By Mike Baker
Shannon Roszell’s love affair with music began, in her own words, in the most Canadian way imaginable.
“My first memories of music were listening to Gordon Lightfoot while driving around with my mom in the car. It’s like the most Canadian thing ever,” Roszell admitted.
Having recently released her debut single Gonna Love You, Roszell, a member of the Haliburton County Folk Society, shares the unique story behind her foray into the world of music. It’s one of perseverance, and should serve as inspiration to anyone looking to chase their dream.
Very much a late bloomer, Roszell was 30-years-old before she really picked up a guitar for the first time. Having spent years in school, completing teachers’ college, obtaining a Master’s degree in performing arts and beginning a PhD program, Roszell decided to pivot. She had just been through a tough break-up and packed up all that she owned and moved to Vancouver.
“This whole thing basically started with me hitting rock bottom,” Roszell said. “I was living in a basement apartment, playing my guitar and singing. I had agreed to sing for my best friend at his wedding, so was practicing for that. I would spend five hours a day, every day just playing.”
With each passing day, music became a more significant part of Shannon’s life. She attended an audition for the Granville Island Busking program. Before long, she was entertaining people on the streets.
Looking to progress even further, Roszell paired up with another musician. Together, they spent months meeting and playing, toying with the idea of writing a song of their own. This was back in 2013, when, Shannon says, she was still trying to discover her sound and figure out how to truly make music.
It was during those early days that Roszell first conceptualized Gonna Love You.
“It took me years to write it, because it’s just this really big topic that I didn’t really know how to address or talk about,” Roszell said. “It started as an improvisation on the environment, how I feel about it and what we should be doing to protect it, and was like 11 or 12 minutes long when I first recorded it.”
The finished article, which includes a music video, is four minutes and 15 seconds long and still very much centres on the themes that inspired her all those years ago.
“It’s a sort of post-apocalyptic love song to our damaged earth. It is about the constancy of love set in the landscape of environmental decline,” Roszell said. “With this song, I wanted to remind people and governments that we need to take environmental action alongside dealing with the pandemic. We need to build back better, healthier and greener.”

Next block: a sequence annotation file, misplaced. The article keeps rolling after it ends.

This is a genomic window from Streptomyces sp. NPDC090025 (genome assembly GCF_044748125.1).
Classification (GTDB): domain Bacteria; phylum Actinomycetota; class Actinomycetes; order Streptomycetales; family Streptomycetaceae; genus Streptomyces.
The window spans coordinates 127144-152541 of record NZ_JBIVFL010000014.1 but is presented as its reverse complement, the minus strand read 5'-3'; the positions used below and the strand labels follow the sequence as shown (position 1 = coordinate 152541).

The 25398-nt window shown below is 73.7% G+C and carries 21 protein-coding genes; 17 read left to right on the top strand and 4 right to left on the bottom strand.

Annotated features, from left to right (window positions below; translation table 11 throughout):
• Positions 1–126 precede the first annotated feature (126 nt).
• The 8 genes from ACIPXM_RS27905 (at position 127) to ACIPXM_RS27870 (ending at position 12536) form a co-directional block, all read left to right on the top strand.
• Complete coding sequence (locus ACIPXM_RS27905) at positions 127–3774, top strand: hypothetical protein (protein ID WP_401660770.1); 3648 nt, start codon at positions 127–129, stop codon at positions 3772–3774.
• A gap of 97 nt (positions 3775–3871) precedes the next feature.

The single was released on April 22, which also happens to be Earth Day. Roszell was quick to point out that that was no coincidence. Following in the footsteps of global superstars such as Radiohead, Arcade Fire and Barenaked Ladies, Roszell signed the Music Declares Emergency declaration this year, vowing to do her part to “help protect all life on Earth.” The declaration has been signed by 2,613 artists across the world, with the mandate of standing together and calling on world governments to respond to the global climate crisis.
Roszell is currently working on an album, which she says will carry a symphonic indie rock sound and feel.
“I think that’s kind of my own made up genre, because there really isn’t a genre that, I found, describes my music very well,” Roszell said. “I call it symphonic because it has all these orchestral sounds in it. It’s not rock like you would think, with the traditional backing band. There’s no bass, or drum – just me with an electric guitar. Combined, it’s a beautiful orchestral voicing that, to me, feels pretty anthemic. It’s a big sound.”
As with most performers, the ongoing COVID-19 pandemic has thrown a spanner into Roszell’s plans. She was hoping to release her single and then immediately start playing live shows, steadily releasing more songs from her upcoming album. While those plans have been temporarily shelved, Shannon says she is planning to host an outdoor concert, in some format, this summer.
Where her career goes from there is anyone’s guess, Roszell says. She plans to take a pottery course at the Haliburton School of Art + Design this summer to keep her options open.
“It’s hard to say where I see this thing going. For me, the more people that hear my music, the better. Am I chasing fame and fortune? I don’t think so. The reason I write songs and perform them is because I enjoy making art. It brings me so much joy, internally, to know that I’ve made music and can share it with people, and talk to people about it,” Roszell said. “What I want to do, and what I plan to do is just continue writing and releasing music, doing other things that interest me, and see where that takes me.”
As Shannon says, simply going with the swing of things has served her well thus far.
For more on Shannon’s career, and to listen to her music, visit www.shannonroszell.com.